[Procurement Help Desk] How Frequently Should I Run RFPs?

Executing a once-a-year request for proposal (RFP) or request for quote (RFQ) is a common shipper practice in the freight industry. However, the advances in bidding technologies and the unforeseeable freight boom in connection with the COVID-19 pandemic highlighted the need for more than just annual bidding and contracting. A need for more flexible pricing has become ever more apparent. 

Shippers and carriers can spend months bidding on and negotiating rates and analyzing carrier performance, only to change course over the year due to market shifts and more favorable freight rates, be it spot market or contract freight. 

However time-consuming or out of sync with the market annual RFPs can be, the industry cannot seem to be able to move away from them. Instead, bids covering shorter time periods are an additional arrow in a shipper’s quiver, so rates can more accurately reflect market pricing and perhaps reduce tender rejections.  

“Shippers need to know whether seasonality or overall market capacity is driving prices for their commodities,” said Paul Poziumschi, Senior Director of Freight Market Intelligence at Transfix.  “During COVID-19, capacity shortages were driving market prices irrespective of lane seasonality. Equally, post-pandemic, excess capacity ironed out seasonality in some lanes and for some commodities, where there were many trucks available even at the peak of seasonal trends.”

When determining the appropriate frequency of RFPs, shippers should consider, among other things, their product mix, distribution network needs, and the related cycles they have previously experienced, while also thinking about additional strategies like cost-plus pricing or the use of dedicated carriage. 

Building Strategy for Carrier Acquisition for Shippers with Predictable Seasonality

Perhaps your shipment volumes are relatively predictable, so predictable in fact that you roughly know your future shipment volume across your network. Take a look at the generally accepted historical patterns of the following three verticals: 

  • Building Materials: Volumes ramp up in late winter and remain steady until fall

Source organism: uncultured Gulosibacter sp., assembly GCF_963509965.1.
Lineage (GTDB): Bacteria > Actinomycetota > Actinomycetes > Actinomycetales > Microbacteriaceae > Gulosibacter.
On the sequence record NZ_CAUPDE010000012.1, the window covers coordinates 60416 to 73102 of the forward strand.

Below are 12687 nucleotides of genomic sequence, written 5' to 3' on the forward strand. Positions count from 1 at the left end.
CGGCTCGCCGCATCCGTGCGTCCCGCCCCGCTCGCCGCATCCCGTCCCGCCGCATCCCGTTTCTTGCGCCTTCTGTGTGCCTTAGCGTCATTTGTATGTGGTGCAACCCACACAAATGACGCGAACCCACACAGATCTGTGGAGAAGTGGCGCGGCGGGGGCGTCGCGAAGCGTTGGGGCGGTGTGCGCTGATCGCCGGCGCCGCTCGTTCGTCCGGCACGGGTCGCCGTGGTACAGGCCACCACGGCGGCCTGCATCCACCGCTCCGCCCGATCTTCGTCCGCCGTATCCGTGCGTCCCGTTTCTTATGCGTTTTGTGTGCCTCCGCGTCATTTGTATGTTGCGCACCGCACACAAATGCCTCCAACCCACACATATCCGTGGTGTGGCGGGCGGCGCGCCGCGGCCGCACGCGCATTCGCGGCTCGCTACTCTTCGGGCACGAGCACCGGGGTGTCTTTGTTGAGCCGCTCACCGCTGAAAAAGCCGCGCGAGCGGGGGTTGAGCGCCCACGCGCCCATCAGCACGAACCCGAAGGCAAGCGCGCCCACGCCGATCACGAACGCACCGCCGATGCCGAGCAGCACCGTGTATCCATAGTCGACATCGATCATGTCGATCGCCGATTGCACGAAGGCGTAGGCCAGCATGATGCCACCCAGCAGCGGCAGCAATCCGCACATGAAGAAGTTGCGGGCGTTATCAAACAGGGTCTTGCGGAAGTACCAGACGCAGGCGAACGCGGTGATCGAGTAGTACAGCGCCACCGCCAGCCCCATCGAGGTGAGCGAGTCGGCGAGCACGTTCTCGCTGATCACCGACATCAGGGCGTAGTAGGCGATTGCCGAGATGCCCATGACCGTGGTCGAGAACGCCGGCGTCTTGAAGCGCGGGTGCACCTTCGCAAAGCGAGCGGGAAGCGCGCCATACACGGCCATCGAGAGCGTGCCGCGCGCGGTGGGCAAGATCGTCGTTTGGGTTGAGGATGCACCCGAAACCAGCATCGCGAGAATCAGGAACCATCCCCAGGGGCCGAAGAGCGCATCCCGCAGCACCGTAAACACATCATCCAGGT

• Food Manufacturing / Grocers: Volumes ramp up predictably before all major holidays
  • Beverage Distributors: Volumes peak in summer, with upticks before Cinco de Mayo, Memorial Day, and Fourth of July  

If your commodity has a  predictable demand, a longer-term RFP timeframe scheduling may be the right choice. However, you should also have short-term capabilities to manage unexpected spikes or declines in volume, such as those caused by COVID-19.

Data-driven transportation service providers can assist by participating in a pre-RFP network analysis, where shippers can view market capacity trends and historical seasonality at the lane and network levels. 

Case Study: A beer distributor’s sales and volumes spike during the summer, and contracts with carriers can handle this volume based on forecasts. However, if there are more orders than forecasted, it might be hard to move the additional surge. In a softer market, the extra volume can more likely be covered, and likely at lower rates. The surge can be handled by the spot market, or the distributor can make use of dynamic pricing (like our Transfix TrueRate+ solution) which can find capacity and ensure a fair market rate.

RFPs for Unpredictable Carrier Demand 

Shippers whose carrier demand is less predictable not only face the risk associated with shipment execution; those shippers must also reckon with the risk of product demand. For big box retailers and other shippers of consumer goods, whose success is more contingent on fickle consumption patterns, predicting demand is not so straightforward.

“If you are a general merchandise retailer, things are more complicated, because you are depending on a number of choices that customers make, whether between competitor stores or shopping online vs. in-store,” said Poziumschi. “For these companies, we can still offer competitive contract rates, but we advise shorter-term contracts (1 to 3 months), dynamic pricing solutions, or dedicated partnerships with carriers.”

  • Embracing Agile Pricing: Instituting quarterly and monthly bid cycles allows the shipper to respond more effectively to market shifts, ensuring rates reflect current realities rather than potentially out-dated projections. 
  • Fostering Dedicated Relationships: Developing enduring business relationships with carriers based on volume-based pricing creates a win-win scenario, where reliable service is rewarded with consistent business and carrier portfolio optimization driven by technology.
The Importance of Data Partnerships in Carrier Procurement

As you move deeper into RFP season and think more strategically about your distribution networks and seasonality, reach out to us. As a tech-powered freight broker, we have the data sets and the transportation expertise to provide 6-month market outlooks and apply our insights to your specific needs. 

Our customers have indicated that access to our information on macroeconomic factors impacting the trucking industry, like inflation and consumer demand, as well as industry-specific factors like fuel prices, carrier consolidation, and rate volatility, has been useful to their decision-making. 

Click here to learn more.